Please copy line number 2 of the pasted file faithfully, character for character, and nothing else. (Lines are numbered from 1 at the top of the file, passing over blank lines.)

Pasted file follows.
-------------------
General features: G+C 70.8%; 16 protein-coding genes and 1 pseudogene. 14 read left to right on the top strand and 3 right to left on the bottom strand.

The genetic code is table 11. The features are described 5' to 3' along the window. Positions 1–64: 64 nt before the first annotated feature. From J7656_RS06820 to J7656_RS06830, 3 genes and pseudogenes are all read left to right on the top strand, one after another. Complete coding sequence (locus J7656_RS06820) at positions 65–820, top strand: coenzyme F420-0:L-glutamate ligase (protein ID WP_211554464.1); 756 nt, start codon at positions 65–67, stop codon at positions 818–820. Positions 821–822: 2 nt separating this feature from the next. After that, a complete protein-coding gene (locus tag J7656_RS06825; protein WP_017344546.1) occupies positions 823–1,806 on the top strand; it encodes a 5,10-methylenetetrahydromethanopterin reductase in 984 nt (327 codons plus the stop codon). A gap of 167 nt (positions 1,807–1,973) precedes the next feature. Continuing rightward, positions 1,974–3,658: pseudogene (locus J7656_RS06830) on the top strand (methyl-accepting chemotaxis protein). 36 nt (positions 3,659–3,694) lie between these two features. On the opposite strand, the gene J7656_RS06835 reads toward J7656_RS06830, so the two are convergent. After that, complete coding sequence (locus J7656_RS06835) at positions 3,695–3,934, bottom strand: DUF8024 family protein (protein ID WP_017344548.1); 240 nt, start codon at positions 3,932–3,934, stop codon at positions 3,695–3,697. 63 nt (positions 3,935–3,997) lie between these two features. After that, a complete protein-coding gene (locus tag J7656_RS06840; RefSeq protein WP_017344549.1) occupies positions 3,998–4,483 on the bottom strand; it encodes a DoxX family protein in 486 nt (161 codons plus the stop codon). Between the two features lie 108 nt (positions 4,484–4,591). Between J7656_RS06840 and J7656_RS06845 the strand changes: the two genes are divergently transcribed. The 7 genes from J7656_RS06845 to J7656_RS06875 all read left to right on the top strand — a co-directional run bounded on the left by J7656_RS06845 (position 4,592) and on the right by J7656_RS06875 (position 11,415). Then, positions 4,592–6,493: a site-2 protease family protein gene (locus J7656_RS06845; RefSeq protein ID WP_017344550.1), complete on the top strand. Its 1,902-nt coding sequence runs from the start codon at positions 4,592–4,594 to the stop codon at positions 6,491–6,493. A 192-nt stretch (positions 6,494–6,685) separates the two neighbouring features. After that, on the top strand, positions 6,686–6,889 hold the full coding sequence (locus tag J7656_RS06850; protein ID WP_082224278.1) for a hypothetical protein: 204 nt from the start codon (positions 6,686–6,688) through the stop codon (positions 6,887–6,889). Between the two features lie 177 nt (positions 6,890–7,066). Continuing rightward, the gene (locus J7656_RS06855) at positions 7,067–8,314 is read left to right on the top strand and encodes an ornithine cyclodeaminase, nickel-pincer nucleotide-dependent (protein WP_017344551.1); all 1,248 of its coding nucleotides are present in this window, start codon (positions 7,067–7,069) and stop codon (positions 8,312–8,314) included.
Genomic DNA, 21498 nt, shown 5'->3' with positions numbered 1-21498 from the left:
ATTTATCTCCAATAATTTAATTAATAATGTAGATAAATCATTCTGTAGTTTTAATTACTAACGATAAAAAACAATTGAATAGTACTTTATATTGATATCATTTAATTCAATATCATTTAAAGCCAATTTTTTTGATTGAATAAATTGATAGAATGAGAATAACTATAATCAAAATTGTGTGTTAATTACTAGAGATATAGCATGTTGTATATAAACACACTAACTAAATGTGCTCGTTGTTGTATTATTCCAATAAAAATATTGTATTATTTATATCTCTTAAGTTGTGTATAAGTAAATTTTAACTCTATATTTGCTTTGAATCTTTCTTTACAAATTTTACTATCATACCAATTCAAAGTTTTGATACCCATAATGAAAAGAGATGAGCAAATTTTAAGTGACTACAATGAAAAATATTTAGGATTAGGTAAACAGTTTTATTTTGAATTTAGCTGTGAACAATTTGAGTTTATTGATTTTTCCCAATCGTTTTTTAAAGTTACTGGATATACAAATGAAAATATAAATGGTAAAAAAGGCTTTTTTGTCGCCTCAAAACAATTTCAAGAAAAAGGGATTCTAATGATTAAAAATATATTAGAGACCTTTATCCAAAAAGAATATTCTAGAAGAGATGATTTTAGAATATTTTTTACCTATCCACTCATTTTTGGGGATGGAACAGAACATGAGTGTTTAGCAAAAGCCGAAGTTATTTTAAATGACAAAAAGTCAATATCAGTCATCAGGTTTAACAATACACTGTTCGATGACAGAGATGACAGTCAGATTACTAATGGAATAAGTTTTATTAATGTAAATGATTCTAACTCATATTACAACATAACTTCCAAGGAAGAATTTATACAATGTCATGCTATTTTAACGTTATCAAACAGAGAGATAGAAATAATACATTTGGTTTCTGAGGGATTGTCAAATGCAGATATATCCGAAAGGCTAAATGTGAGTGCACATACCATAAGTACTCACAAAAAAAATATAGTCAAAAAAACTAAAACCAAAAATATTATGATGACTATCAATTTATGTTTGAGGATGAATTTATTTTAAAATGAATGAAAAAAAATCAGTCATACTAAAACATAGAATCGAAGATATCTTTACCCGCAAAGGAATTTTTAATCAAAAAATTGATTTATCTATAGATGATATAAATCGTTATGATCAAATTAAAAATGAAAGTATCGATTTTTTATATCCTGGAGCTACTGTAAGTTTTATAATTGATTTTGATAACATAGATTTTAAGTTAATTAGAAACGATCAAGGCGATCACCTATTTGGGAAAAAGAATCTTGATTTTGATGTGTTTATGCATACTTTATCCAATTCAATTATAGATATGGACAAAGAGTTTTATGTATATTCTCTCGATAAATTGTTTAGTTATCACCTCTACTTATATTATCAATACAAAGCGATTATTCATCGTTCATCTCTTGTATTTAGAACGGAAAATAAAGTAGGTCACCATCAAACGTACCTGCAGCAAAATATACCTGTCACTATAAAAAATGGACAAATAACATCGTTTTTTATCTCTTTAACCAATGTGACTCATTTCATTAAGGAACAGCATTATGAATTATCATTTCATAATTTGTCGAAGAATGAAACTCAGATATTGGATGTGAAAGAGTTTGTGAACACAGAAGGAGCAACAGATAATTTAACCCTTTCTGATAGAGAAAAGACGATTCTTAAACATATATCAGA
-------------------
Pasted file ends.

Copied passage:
The genetic code is table 11. The features are described 5' to 3' along the window. Positions 1–64: 64 nt before the first annotated feature. From J7656_RS06820 to J7656_RS06830, 3 genes and pseudogenes are all read left to right on the top strand, one after another. Complete coding sequence (locus J7656_RS06820) at positions 65–820, top strand: coenzyme F420-0:L-glutamate ligase (protein ID WP_211554464.1); 756 nt, start codon at positions 65–67, stop codon at positions 818–820. Positions 821–822: 2 nt separating this feature from the next. After that, a complete protein-coding gene (locus tag J7656_RS06825; protein WP_017344546.1) occupies positions 823–1,806 on the top strand; it encodes a 5,10-methylenetetrahydromethanopterin reductase in 984 nt (327 codons plus the stop codon). A gap of 167 nt (positions 1,807–1,973) precedes the next feature. Continuing rightward, positions 1,974–3,658: pseudogene (locus J7656_RS06830) on the top strand (methyl-accepting chemotaxis protein). 36 nt (positions 3,659–3,694) lie between these two features. On the opposite strand, the gene J7656_RS06835 reads toward J7656_RS06830, so the two are convergent. After that, complete coding sequence (locus J7656_RS06835) at positions 3,695–3,934, bottom strand: DUF8024 family protein (protein ID WP_017344548.1); 240 nt, start codon at positions 3,932–3,934, stop codon at positions 3,695–3,697. 63 nt (positions 3,935–3,997) lie between these two features. After that, a complete protein-coding gene (locus tag J7656_RS06840; RefSeq protein WP_017344549.1) occupies positions 3,998–4,483 on the bottom strand; it encodes a DoxX family protein in 486 nt (161 codons plus the stop codon). Between the two features lie 108 nt (positions 4,484–4,591). Between J7656_RS06840 and J7656_RS06845 the strand changes: the two genes are divergently transcribed. The 7 genes from J7656_RS06845 to J7656_RS06875 all read left to right on the top strand — a co-directional run bounded on the left by J7656_RS06845 (position 4,592) and on the right by J7656_RS06875 (position 11,415). Then, positions 4,592–6,493: a site-2 protease family protein gene (locus J7656_RS06845; RefSeq protein ID WP_017344550.1), complete on the top strand. Its 1,902-nt coding sequence runs from the start codon at positions 4,592–4,594 to the stop codon at positions 6,491–6,493. A 192-nt stretch (positions 6,494–6,685) separates the two neighbouring features. After that, on the top strand, positions 6,686–6,889 hold the full coding sequence (locus tag J7656_RS06850; protein ID WP_082224278.1) for a hypothetical protein: 204 nt from the start codon (positions 6,686–6,688) through the stop codon (positions 6,887–6,889). Between the two features lie 177 nt (positions 6,890–7,066). Continuing rightward, the gene (locus J7656_RS06855) at positions 7,067–8,314 is read left to right on the top strand and encodes an ornithine cyclodeaminase, nickel-pincer nucleotide-dependent (protein WP_017344551.1); all 1,248 of its coding nucleotides are present in this window, start codon (positions 7,067–7,069) and stop codon (positions 8,312–8,314) included.